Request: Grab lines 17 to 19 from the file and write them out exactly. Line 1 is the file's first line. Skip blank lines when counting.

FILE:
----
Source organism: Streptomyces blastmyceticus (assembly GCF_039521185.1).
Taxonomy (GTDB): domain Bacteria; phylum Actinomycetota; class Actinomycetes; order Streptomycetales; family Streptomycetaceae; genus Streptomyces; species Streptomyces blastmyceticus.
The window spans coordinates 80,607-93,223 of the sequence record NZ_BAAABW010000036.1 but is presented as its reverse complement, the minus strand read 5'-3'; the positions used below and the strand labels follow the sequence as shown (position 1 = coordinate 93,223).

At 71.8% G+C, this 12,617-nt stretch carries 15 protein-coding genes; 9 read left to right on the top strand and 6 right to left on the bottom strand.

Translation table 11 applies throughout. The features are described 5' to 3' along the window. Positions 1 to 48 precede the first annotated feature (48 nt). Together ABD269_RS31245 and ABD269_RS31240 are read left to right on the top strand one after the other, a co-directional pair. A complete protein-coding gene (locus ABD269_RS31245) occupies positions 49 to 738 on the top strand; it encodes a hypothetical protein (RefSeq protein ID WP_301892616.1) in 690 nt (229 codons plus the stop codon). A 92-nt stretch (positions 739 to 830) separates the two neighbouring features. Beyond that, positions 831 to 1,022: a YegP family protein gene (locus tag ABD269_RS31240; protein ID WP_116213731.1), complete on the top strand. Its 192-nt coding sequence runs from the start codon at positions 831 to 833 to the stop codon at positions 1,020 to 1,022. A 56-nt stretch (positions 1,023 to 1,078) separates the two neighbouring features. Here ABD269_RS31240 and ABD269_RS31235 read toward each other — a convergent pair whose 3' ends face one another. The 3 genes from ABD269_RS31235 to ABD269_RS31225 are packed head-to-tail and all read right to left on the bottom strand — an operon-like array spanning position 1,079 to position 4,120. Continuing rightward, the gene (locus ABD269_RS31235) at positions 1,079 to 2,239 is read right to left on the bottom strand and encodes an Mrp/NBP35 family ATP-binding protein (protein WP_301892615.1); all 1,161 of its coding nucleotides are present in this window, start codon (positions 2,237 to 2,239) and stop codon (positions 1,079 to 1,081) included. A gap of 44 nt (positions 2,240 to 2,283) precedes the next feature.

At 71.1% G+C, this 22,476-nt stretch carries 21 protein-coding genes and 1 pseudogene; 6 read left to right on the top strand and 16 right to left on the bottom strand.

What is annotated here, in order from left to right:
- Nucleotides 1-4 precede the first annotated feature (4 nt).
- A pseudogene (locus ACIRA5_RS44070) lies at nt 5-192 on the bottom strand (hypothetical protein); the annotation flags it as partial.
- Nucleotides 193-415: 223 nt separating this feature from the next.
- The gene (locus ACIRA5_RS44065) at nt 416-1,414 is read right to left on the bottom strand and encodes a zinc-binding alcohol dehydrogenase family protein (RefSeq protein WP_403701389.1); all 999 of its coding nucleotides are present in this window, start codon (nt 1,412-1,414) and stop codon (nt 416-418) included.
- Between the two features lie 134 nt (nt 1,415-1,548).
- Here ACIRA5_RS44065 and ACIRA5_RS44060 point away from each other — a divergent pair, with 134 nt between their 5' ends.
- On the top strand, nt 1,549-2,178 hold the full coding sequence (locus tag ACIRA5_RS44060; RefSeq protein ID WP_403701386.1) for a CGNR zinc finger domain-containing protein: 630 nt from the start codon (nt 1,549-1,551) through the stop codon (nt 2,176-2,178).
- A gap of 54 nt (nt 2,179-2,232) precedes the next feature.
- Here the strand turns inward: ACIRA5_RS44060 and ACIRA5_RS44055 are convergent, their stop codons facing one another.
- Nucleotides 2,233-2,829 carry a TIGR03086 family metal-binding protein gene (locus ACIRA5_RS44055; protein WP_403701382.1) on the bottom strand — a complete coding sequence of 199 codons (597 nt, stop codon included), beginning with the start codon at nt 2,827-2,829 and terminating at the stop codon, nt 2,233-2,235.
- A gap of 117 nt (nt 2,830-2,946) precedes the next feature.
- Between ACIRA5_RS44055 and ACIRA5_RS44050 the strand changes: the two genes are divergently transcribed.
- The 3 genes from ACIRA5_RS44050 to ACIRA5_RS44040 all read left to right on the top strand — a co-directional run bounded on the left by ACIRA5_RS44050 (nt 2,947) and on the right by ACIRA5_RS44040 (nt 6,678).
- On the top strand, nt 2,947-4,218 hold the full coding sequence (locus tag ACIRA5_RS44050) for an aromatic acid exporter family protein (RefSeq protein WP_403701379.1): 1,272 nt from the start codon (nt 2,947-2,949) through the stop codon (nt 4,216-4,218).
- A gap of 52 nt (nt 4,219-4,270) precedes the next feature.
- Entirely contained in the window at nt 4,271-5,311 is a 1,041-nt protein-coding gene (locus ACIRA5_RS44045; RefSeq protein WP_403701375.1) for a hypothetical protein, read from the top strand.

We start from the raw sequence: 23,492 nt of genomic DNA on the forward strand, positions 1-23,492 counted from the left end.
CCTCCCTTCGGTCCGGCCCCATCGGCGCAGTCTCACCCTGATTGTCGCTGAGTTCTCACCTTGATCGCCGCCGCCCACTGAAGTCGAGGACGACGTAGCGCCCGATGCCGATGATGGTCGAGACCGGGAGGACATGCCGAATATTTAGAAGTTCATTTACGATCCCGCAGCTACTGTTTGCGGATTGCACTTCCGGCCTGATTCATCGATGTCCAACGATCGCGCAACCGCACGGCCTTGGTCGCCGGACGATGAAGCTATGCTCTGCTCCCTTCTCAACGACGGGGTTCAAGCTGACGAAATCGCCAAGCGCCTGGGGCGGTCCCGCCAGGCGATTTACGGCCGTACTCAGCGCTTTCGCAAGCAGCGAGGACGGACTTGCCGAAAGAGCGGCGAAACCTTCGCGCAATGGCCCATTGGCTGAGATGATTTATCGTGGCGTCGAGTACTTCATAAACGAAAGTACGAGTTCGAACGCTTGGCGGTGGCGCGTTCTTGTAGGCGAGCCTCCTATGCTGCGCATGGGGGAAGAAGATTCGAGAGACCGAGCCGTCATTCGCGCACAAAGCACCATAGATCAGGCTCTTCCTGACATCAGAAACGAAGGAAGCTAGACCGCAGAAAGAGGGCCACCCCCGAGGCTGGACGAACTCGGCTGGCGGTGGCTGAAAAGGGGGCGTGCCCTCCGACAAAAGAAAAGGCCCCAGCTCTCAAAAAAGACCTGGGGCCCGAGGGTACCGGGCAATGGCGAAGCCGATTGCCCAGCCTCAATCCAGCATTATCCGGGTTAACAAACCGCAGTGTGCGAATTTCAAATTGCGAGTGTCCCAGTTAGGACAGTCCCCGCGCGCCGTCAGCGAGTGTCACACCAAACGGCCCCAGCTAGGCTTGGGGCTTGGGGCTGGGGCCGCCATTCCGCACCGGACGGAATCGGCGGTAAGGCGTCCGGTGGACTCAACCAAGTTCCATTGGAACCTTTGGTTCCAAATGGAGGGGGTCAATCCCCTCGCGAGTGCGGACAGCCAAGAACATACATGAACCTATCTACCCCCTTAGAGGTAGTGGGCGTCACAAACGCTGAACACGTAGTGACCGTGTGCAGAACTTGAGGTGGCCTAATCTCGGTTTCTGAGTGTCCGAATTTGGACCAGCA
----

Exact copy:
- Nucleotides 2,233-2,829 carry a TIGR03086 family metal-binding protein gene (locus ACIRA5_RS44055; protein WP_403701382.1) on the bottom strand — a complete coding sequence of 199 codons (597 nt, stop codon included), beginning with the start codon at nt 2,827-2,829 and terminating at the stop codon, nt 2,233-2,235.
- A gap of 117 nt (nt 2,830-2,946) precedes the next feature.
- Between ACIRA5_RS44055 and ACIRA5_RS44050 the strand changes: the two genes are divergently transcribed.